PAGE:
My last stay here was a 21 day marathon; this time it’s just a 4 day stint to finish off the job we didn’t manage to complete a few weeks ago because of the difficulties with some of the cable. I’ve always been a bit unsure about the food at the hotel I’m staying in; there’s nothing wrong with it but, somehow it just doesn’t suit me. There’s a distinct lack of seasoning and, like in America, there’s always some ghastly dressing drizzled all over the salad. I know that working the night-shift may have a bearing on it – everything gets turned upside down – but a splash of oil, a squeeze of lemon and some salt and pepper would lift everything. There are 3 Thai restaurants in the town, one is a buffet where you help yourself; that arrangement and the food, suits me perfectly.

I was home for only three days before setting off again, this time in the company of The Ambassador’s Daughter, to Lelystad for the Nationale Oldtimerdag – cars that is. After getting off the boat at the Hook of Holland, we ambled our way to Delft in time for coffee, Amsterdam for lunch and supper at the marina in Lelystad.

Lelystad is only 50 years old; reclaimed and developed by an engineer for whom the town is named. I’ve never stayed in Holland – I’ve passed through it on the way to somewhere else for nearly 60 years – and I have to say that I was delighted with everything. The people were friendly, generous and relaxed – nothing seemed to be too much trouble – and, being a flattish sort of place, it was ideal for a vintage car!

The reason for the trip was to meet up with Hans and Adrie who had bought ‘Sunita’. I was looking forward to seeing the changes they’d made to the car to make it their own – something I entirely approve of. Everything they’d done had given the little car a bit of extra character, colour and ‘authenticity’. An air pump and pressure gauge had been added, the stainless steel screws on the panel work had been changed for rivets, newly painted wheels, a matt black exhaust complete with fishtail and period headlamps were some of the more obvious changes but, the most noticeable was the addition of a ‘birdcage’ grille on the cowl. It all looked great and, testament to Hans’ and Adrie’s work, Sunita was surrounded by visitors throughout the day.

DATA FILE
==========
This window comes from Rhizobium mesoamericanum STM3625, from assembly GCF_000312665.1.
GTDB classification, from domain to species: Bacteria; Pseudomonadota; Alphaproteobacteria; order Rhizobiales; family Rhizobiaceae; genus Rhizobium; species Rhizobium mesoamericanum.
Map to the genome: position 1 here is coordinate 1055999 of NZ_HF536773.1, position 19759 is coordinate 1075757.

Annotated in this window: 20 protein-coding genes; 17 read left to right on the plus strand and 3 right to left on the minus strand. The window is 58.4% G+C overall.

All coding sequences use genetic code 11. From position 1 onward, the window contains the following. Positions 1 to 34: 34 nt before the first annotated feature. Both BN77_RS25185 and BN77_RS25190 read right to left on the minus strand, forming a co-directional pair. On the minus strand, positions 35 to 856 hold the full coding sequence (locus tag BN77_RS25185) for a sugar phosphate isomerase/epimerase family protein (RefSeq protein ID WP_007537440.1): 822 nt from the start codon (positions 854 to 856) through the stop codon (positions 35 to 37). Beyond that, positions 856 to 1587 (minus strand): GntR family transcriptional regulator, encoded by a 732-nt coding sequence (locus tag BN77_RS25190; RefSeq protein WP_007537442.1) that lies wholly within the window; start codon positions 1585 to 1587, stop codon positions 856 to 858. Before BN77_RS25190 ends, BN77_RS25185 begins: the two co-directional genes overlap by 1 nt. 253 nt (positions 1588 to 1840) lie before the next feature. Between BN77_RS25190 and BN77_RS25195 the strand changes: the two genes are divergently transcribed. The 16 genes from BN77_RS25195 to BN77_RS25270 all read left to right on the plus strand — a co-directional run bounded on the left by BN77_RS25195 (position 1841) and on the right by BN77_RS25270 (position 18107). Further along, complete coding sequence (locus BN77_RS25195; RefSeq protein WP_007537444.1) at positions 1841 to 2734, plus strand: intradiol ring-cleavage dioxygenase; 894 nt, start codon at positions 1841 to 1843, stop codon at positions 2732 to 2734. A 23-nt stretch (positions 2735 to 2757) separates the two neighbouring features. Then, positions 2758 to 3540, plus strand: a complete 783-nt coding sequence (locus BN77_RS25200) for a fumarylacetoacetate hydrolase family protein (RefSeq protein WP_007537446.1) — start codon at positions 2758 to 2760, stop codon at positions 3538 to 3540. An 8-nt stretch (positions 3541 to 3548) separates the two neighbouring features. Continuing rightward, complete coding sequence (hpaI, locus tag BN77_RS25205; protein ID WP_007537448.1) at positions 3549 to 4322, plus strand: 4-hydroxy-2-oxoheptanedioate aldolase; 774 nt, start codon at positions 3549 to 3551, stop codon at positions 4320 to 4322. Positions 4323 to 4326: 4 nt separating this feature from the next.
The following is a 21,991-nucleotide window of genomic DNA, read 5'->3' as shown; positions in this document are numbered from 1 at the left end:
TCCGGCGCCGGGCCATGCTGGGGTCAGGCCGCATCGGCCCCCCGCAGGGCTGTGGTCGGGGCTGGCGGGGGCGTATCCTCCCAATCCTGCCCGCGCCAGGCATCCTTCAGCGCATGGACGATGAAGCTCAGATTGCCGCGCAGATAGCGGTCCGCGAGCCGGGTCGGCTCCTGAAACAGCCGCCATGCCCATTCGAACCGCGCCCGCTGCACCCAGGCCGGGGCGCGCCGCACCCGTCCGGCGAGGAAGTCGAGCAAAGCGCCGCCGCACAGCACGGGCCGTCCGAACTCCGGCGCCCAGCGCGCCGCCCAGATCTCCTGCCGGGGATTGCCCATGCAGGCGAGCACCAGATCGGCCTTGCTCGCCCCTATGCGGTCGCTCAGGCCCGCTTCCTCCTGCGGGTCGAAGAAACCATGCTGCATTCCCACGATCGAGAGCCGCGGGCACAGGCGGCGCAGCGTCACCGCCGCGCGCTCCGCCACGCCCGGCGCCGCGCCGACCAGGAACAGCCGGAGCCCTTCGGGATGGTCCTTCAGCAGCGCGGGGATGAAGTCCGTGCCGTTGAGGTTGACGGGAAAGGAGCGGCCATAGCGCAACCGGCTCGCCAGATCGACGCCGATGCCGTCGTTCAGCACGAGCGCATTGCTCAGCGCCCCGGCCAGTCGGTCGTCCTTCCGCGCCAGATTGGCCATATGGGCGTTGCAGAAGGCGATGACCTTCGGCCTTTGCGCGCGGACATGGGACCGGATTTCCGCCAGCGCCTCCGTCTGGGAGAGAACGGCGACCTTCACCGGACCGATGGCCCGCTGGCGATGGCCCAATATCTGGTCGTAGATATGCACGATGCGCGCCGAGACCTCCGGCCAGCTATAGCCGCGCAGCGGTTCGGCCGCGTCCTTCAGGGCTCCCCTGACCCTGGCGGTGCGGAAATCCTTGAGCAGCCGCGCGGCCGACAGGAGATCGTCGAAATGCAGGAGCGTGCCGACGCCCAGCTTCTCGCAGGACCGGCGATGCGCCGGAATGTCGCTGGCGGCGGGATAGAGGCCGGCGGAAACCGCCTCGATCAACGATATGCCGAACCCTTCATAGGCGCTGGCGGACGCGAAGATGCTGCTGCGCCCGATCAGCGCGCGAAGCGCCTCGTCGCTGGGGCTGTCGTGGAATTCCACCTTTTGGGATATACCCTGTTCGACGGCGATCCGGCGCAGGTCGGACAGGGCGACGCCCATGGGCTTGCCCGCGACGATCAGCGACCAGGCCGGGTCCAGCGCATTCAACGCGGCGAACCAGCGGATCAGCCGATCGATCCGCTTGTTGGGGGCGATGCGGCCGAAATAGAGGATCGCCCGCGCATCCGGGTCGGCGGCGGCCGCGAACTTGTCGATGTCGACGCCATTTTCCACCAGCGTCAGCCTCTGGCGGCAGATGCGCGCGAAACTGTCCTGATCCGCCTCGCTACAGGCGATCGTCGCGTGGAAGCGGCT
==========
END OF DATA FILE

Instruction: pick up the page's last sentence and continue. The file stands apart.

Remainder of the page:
Amongst the 520 cars that attended the show – I’ve never seen so many fabulous 30’s drophead Mercedes’ – this little Skoda Cabriolet caught my eye; definitely one I’d have taken home with me.

And I’d never seen an Amphicar in action – there were 2 off them having fun, though if you look closely, the occupants are all studying the floor. I hope Blooojgs remembered to put the plug in…

And to round off the weekend, a visit to Lelystad’s Aviodrome where a Catalina was buzzing about and we were treated to an impromptu display by a Mustang.

Best show’s a free show!